Ethnic wear needs to strike a balance between classic glamour and edgy urban chic. Having an eclectic mix of stylish custs with flawless details and not-so-busy flowy chiffons or crapes. Ultimate goal is to strive for fusion of feminity and strength in a perfectly beautiful coexistence.
Indo-western clothing represents an amalgamation of vibrant embroideries of Kelash and Sindh. It is well known for its bridal, pret-a-porter and haute Couture lines. Fusion clothing caters to a range of smart casuals, luxury pret wear and classic formals. It’s style ethos is based on understated elegance with a balance of trendy and eastern elements whose work truly reflects the heart of authentic skilled hand craft which defines south asian culture. Ethnic luxurious formal wear collections are beautifully enlaiden with zardozi kaam and miniature embroidery with delicate detailing of sequin and bead work. Most collections comprise luxury formals and modern pret wear that experiment with patterns, figures and faces and displays a bold color pallet. Some designs showcase aesthetic abilities and distinctly alluring ensembles. bright color silk screen print ready-to-wear semi-formals are a force to rekon with. Strong in intricate handcrafts and classic silhouettes. New fusion fashions are emerging rapidly, as designers compete to produce designs in tune with current trends.
Thin line of clothing caters mainly to working women who are looking for contemporary fresh designs and cuts Chikankari fabrics – is a classic art from the sub-continent dating back to Mughal period and consisting of a style inspired by ancient persians. lucknow , heart of india of chikankari kaam dedicated to ancient craft of crochet, a centuries old craft involving weaving threadinto numerous floral and geometrical patterns. Some of the patterns resemble fruits and animals . like swans and elephants.
Fusion wedding wear has a collection of of strong traditional yet very contemporary feel about it – truly an interesting mix. The Rajwads of Jaipur descend with their royal splendor and form the desi version of boho-chic. Most indian designers are playing a perfect host to these designs in their spring and fall collections. There is a majic in clothes that cannot be found elsewhere…The perfect cut can bring joy,a sparkle of sequins builds confidence; a mixture of textures exudes adventure and simplicity of classic linens radites contentment. Lachesis, a well known boutique in India is named after a Godess of Fate who weaves the color and pattern of out lives. It has a simple ethos – no two women are the same, no two lives are the same and no two outfits are the same. What a way to kick start with Lachesis!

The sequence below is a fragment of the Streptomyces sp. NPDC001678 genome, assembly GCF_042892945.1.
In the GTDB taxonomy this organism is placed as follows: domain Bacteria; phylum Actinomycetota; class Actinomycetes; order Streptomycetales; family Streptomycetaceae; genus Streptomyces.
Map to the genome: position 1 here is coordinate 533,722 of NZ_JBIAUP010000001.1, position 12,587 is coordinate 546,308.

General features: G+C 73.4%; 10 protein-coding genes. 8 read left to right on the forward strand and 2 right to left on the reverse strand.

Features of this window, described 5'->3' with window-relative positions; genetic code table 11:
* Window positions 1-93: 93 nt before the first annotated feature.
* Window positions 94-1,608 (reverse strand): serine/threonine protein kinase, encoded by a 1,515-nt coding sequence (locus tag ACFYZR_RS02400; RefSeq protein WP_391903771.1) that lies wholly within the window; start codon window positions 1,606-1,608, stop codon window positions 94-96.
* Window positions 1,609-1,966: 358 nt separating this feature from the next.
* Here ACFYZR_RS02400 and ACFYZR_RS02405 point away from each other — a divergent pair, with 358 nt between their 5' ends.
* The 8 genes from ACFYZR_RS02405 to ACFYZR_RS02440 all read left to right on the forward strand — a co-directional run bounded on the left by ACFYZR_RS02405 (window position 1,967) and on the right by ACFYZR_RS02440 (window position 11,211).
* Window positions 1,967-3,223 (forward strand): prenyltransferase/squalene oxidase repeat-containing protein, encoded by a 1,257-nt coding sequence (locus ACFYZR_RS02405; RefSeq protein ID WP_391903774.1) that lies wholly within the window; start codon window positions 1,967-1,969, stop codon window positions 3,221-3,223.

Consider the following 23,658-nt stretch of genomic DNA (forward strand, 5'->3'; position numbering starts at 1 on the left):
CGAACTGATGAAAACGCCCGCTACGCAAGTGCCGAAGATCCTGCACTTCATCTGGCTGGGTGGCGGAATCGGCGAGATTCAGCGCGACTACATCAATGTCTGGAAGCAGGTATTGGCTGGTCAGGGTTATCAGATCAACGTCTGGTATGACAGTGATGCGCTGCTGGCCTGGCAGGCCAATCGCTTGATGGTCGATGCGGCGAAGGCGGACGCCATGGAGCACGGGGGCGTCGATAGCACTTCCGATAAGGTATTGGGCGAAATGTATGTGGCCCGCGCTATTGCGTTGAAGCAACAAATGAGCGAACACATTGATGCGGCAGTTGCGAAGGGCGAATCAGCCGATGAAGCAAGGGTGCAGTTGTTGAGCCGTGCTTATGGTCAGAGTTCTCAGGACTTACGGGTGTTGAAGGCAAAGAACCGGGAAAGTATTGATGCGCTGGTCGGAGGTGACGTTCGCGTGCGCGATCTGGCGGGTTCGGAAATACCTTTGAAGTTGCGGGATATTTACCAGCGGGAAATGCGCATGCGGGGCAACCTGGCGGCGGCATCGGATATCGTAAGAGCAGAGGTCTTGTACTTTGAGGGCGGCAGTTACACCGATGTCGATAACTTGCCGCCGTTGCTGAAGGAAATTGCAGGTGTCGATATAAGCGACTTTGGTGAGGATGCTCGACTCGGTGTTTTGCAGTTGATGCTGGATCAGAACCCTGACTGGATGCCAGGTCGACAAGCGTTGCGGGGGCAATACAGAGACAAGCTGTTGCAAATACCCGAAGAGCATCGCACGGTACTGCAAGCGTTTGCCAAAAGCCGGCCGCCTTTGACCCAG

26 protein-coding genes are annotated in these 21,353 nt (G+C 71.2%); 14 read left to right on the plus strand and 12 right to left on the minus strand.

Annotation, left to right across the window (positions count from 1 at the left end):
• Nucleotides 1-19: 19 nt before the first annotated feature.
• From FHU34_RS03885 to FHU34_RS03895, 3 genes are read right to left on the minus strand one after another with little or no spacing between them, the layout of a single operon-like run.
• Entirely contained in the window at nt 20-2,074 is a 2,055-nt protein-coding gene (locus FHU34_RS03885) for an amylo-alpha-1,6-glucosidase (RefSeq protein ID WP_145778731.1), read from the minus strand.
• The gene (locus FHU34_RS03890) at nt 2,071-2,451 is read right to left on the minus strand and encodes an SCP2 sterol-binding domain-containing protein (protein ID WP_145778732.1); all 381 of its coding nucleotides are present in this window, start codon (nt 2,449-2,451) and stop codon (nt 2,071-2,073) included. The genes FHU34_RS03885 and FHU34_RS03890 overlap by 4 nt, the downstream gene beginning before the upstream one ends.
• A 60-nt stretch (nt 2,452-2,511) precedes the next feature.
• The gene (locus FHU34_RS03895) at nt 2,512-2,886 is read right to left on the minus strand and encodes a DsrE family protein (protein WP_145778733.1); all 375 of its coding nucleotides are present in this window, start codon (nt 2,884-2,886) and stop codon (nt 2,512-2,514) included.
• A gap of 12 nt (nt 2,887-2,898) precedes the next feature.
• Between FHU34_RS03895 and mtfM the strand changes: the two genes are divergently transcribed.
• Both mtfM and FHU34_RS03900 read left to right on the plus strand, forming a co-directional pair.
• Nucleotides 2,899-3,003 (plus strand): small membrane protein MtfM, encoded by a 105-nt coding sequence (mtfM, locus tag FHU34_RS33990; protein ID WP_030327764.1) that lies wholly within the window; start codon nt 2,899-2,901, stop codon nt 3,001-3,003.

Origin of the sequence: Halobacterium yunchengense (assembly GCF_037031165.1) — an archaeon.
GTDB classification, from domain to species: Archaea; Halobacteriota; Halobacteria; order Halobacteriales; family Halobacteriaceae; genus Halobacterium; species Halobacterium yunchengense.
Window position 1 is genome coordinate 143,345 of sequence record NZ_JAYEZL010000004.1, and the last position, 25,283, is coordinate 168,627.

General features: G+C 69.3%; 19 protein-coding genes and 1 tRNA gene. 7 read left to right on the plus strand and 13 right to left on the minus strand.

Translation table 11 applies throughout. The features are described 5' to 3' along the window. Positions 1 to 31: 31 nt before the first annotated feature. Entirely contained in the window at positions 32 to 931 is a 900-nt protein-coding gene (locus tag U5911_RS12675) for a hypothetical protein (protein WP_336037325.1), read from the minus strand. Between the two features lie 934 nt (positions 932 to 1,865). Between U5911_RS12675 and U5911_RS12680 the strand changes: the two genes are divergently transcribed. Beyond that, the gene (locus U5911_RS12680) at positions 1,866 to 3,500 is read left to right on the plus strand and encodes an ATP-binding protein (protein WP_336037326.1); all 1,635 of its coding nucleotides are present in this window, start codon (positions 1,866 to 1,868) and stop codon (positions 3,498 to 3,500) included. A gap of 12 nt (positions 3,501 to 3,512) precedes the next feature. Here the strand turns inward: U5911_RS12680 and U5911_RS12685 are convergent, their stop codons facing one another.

Hand woven fabrics not only help artisans but also in high demand as it used for kurtis, lehengas, sarees, and suits. They bring to us a succession of dresses making every woman into a star. Designing in hand woven garments started off with an initiative to save Indian artisans and weavers to minimize the use of machine embroidery and machine made fabrics. Collections consist of vibrant hues in silks, chiffons and georgettes.
The Japanese Shibori art has given an indian twist. Inspired by the western women of today it creates a true feast to the eye. Age old garment construction techniques are heavily used in Mexico, India and China. Cut to flatter, garments have a sense of flow and drape about them and sparkle with a sense of quirky freshness. Bright flowers, butterflies, dragon flies, birds, celtic and mayan symbols are interestingly embroidered and appliqued on the garments.
Going traditional with some of my all time favorites -Paithani, Real zarikota, designer ethnic wear, Bailoos, Chanderis, Banarasis, Pochampallys and last but not the least Kanchi pattu.